Suburb and United States

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The Suburbanization of North America although not commonly realized, is indeed one of the most striking features of the 20th century. For North Americans this process has changed where we live and how we live. No longer is the city and countryside completely separate, rather for many of us, these two ideas have formed together into a new urban environment. More people today live in suburbs than cities, and these entities have continued to meld, amalgamate, separate, conjoin and coexist. Consequently, a study of Suburbia and its origins is often subjective. A common definition of a suburb is “a community within a commuting distance of a central city.” However, this statement doesn’t always hold true as someone who lives in Hamilton or Guelph and commutes to Toronto every day for work probably do not consider themselves residents of Toronto. Massive areas of continuous urban development like Megalopolis in the American north east and southern California are the result of the massive move towards suburbs. The question still remains as to whether suburbs will continue to work for us. The relative prosperity of North America and cheap oil of the 20th century are what allowed suburbia to happen. As for the question of whether Suburbia will continue to remain as the dominant form of living on this continent, only time shall tell. More importantly, it is important to understand the origins and magnitude of Suburbia up to this point in time if one is truly to be prepared for the possible challenges of the future.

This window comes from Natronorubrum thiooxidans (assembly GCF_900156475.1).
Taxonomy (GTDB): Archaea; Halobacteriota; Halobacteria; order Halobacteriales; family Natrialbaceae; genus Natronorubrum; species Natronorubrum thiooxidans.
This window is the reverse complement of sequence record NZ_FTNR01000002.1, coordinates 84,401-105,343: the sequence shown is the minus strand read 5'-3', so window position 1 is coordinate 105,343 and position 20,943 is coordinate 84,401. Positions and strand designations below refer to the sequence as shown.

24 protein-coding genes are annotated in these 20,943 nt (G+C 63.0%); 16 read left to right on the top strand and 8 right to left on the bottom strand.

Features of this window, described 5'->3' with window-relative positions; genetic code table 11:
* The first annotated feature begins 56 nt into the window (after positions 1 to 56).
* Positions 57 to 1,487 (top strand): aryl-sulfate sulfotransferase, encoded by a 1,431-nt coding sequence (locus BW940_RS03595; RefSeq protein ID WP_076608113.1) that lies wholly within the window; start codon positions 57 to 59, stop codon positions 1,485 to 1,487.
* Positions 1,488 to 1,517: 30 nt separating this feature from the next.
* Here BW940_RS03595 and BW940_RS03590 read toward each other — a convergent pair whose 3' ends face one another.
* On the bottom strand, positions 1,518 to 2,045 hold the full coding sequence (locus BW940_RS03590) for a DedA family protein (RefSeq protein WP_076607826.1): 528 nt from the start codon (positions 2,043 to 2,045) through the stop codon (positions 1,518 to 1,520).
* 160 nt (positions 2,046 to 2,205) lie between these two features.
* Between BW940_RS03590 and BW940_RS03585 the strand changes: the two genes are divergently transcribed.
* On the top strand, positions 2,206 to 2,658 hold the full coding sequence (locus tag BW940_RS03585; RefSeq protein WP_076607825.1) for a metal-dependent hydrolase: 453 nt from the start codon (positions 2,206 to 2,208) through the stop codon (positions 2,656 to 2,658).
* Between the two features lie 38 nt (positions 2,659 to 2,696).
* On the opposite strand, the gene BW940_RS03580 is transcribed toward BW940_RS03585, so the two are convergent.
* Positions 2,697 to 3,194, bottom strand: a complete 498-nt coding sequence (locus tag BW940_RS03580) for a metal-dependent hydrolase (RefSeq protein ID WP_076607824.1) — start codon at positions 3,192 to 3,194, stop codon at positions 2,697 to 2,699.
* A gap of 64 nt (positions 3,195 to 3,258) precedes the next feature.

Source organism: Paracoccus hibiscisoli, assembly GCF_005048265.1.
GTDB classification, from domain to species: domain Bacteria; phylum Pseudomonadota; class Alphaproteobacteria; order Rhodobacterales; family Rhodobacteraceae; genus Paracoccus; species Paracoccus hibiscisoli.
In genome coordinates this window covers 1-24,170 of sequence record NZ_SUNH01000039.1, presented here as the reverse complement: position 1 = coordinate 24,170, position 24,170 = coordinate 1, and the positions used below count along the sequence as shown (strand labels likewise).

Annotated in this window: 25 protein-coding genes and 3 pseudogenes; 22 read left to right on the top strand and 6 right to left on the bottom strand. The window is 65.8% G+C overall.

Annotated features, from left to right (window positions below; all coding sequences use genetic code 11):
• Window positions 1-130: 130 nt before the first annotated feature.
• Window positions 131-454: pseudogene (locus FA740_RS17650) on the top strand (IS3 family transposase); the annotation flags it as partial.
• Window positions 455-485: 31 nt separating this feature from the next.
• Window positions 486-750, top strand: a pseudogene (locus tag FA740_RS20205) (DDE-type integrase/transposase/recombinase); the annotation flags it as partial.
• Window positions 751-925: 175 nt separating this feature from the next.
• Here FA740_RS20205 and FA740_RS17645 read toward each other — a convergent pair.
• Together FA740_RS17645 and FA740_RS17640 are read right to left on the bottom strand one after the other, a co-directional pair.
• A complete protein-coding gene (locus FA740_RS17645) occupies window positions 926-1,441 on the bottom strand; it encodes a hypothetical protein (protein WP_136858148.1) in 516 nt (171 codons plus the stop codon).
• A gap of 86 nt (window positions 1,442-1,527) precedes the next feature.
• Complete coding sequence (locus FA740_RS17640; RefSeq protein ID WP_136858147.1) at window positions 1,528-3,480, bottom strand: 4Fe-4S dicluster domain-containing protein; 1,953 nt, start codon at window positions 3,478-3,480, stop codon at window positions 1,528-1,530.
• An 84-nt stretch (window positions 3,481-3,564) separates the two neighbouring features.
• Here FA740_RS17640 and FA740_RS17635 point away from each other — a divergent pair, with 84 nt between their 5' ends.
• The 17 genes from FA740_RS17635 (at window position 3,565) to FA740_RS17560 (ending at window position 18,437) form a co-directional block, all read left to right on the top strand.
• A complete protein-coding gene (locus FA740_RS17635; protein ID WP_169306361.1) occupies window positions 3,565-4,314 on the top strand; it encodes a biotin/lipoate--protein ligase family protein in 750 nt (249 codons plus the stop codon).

Although the automobile suburb did not come about to until the 1920s in North America it is important to understand the pre-existing conditions, history and factors that lead to the first ‘modern’ suburbs. Both the United States and Canada were founded as rural colonial hinterlands. Despite the importance of the early towns and cities, at the time of the American Revolution, only one in twenty citizens lived in an urban setting. Alas, the United States was a...
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